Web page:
To better understand DNA methylation in Alzheimer’s disease (AD) from both mechanistic and biomarker perspectives, we performed an epigenome-wide meta-analysis of blood DNA methylation in two large independent blood-based studies in AD, the ADNI and AIBL studies, and identified 5 CpGs, mapped to the SPIDR, CDH6 genes, and intergenic regions, that are significantly associated with AD diagnosis. A cross-tissue analysis that combined these blood DNA methylation datasets with four brain methylation datasets prioritized 97 CpGs and 10 genomic regions that are significantly associated with both AD neuropathology and AD diagnosis. An out-of-sample validation using the AddNeuroMed dataset showed the best performing logistic regression model includes age, sex, immune cell type proportions, and methylation risk score based on prioritized CpGs in cross-tissue analysis (AUC = 0.696, 95% CI: 0.616 − 0.770, P-value = 2.78 × 10−5). Our study offers new insights into epigenetics in AD and provides a valuable resource for future AD biomarker discovery.
Alzheimer’s disease (AD) is the most common cause of dementia and affects about 11% of people 65 years and older in the US1. With the rising elderly population, AD has become a major public health concern. In addition to genetics, it has been increasingly appreciated that epigenetic marks such as DNA methylation also play an important role in AD2,3,4,5. Currently, there is a lack of objective, inexpensive, and minimally invasive biomarkers for AD. Methylated DNA is more stable than mRNA and provides an excellent source of biomarkers6. A number of recent studies identified DNA methylation differences in blood samples of AD subjects. Fransquet et al. (2018)7 conducted a systematic review of 36 studies comparing DNA methylation between AD cases and controls in blood samples and found that 67% of these studies reported significant methylation differences between the groups. Most recently, it was shown that DNA methylation changes could be detected in blood at least three years before the onset of dementia symptoms8. In particular, blood methylation levels at several candidate loci9,10,11,12,13, such as the COASY, HOXB6, and APP genes, were significantly different between AD patients and healthy controls.
In this study, we studied DNA methylation differences in AD from both mechanistic and biomarker perspectives. To help improve power, we meta-analyzed two large blood-based AD EWAS measured by the same Illumina Infinium MethylationEPIC BeadChips, and conducted by the Alzheimer’s Disease Neuroimaging Initiative (ADNI)14 and the Australian Imaging, Biomarkers, and Lifestyle (AIBL)15 consortiums recently. In addition, we also performed a cross-tissue meta-analysis by combining the DNA methylation datasets measured on blood samples with four additional DNA methylation datasets measured on over one thousand brain prefrontal cortex samples, to prioritize significant methylation differences associated with both AD diagnosis and AD neuropathology. To understand the functional roles of the methylation differences, we conducted several integrative analyses of methylations with genetic variants, gene expressions, and transcription factor binding sites. Moreover, we evaluated the feasibility of the DNA methylation differences as potential biomarkers for diagnosing AD in an external blood sample dataset. Our analysis results provide a valuable resource for future mechanistic and biomarker studies in AD.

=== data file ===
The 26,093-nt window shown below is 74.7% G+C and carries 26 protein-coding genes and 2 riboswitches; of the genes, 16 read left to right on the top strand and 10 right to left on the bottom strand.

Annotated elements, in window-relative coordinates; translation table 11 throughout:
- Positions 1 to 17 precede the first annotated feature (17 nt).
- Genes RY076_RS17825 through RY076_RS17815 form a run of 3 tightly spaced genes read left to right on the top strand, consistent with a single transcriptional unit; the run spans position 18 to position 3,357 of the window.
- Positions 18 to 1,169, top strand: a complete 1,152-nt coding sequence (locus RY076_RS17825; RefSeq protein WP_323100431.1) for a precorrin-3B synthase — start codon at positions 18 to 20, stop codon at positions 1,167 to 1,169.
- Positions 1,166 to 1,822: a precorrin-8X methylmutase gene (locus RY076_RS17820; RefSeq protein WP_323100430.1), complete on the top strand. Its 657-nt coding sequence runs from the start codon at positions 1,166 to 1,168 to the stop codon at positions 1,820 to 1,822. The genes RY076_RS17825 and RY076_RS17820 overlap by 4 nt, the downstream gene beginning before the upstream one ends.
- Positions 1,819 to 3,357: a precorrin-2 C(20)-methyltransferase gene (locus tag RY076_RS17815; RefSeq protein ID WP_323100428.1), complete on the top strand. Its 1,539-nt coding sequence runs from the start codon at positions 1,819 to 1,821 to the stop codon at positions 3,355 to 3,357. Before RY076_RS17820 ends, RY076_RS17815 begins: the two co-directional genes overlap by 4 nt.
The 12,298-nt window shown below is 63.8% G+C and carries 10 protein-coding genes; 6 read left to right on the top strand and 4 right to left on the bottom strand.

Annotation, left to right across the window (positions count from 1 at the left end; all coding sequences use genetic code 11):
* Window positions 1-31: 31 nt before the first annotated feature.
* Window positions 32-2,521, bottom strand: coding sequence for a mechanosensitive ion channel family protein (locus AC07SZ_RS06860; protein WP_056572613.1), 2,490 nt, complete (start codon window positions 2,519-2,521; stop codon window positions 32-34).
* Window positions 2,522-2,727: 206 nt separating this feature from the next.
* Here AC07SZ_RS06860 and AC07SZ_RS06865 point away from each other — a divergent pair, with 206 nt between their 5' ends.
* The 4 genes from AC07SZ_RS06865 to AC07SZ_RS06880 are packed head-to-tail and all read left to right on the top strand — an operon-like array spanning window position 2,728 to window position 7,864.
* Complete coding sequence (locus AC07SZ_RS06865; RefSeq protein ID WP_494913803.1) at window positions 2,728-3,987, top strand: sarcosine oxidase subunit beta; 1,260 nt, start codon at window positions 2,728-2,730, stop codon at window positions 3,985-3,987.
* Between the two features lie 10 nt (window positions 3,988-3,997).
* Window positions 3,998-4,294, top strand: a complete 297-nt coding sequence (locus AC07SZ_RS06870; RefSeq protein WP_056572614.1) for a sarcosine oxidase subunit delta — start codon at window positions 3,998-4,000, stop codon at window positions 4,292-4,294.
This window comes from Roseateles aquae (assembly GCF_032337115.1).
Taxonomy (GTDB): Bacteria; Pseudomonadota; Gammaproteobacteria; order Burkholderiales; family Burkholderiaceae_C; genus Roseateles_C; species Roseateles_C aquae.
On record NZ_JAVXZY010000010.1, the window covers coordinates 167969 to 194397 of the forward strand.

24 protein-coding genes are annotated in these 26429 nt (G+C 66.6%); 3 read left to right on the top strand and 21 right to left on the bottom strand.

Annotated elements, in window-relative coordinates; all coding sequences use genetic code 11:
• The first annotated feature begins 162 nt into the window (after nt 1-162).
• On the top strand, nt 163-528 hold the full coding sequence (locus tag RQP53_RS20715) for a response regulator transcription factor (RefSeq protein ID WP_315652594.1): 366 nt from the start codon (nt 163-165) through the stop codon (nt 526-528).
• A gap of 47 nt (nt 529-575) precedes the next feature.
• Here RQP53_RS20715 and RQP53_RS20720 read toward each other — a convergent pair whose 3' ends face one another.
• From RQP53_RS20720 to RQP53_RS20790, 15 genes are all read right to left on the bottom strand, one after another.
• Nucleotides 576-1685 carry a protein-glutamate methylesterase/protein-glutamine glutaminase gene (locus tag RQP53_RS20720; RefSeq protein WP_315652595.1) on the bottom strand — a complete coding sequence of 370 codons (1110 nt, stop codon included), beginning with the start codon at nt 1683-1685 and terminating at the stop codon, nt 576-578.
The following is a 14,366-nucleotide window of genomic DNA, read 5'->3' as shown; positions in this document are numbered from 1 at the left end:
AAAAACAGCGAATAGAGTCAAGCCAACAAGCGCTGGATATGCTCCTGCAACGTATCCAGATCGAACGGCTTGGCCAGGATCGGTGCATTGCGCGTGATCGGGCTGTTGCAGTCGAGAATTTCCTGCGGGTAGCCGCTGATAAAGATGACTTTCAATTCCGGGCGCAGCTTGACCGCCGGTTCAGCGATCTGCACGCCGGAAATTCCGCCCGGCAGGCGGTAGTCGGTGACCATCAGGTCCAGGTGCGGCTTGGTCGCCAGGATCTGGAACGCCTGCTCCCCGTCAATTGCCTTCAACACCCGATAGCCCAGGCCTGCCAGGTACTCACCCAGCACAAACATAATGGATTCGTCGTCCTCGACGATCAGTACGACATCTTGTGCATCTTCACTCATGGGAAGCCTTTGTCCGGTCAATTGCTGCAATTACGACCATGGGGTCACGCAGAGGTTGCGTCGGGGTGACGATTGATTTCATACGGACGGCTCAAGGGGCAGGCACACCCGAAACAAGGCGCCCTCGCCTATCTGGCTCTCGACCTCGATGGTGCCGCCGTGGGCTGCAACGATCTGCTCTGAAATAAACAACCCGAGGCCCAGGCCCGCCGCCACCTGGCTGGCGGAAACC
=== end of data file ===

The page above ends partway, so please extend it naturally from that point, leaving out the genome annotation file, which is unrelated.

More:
Our meta-analysis of blood samples included a total of 1284 DNA methylation samples (427 AD cases, 857 cognitive normals) from two large independent AD EWAS, the ADNI14 and the AIBL16 studies. The ADNI study is a longitudinal study with DNA methylation samples collected at baseline and multiple follow-up visits ranging from 6 months to 60 months14. The average and median times between the first and last visits for the subjects were 18 months and 24 months, respectively. Similarly, the AIBL study is also a longitudinal study with DNA methylation samples collected at 18-month follow-up. A total of 797 unique individuals older than 65 years of age were included in this study. The mean ages of the subjects were 77.13 (±6.64) years and 73.37 (±5.79) years, and the percentages of females were 46% and 54% in the ADNI and AIBL studies, respectively (Supplementary Data 1).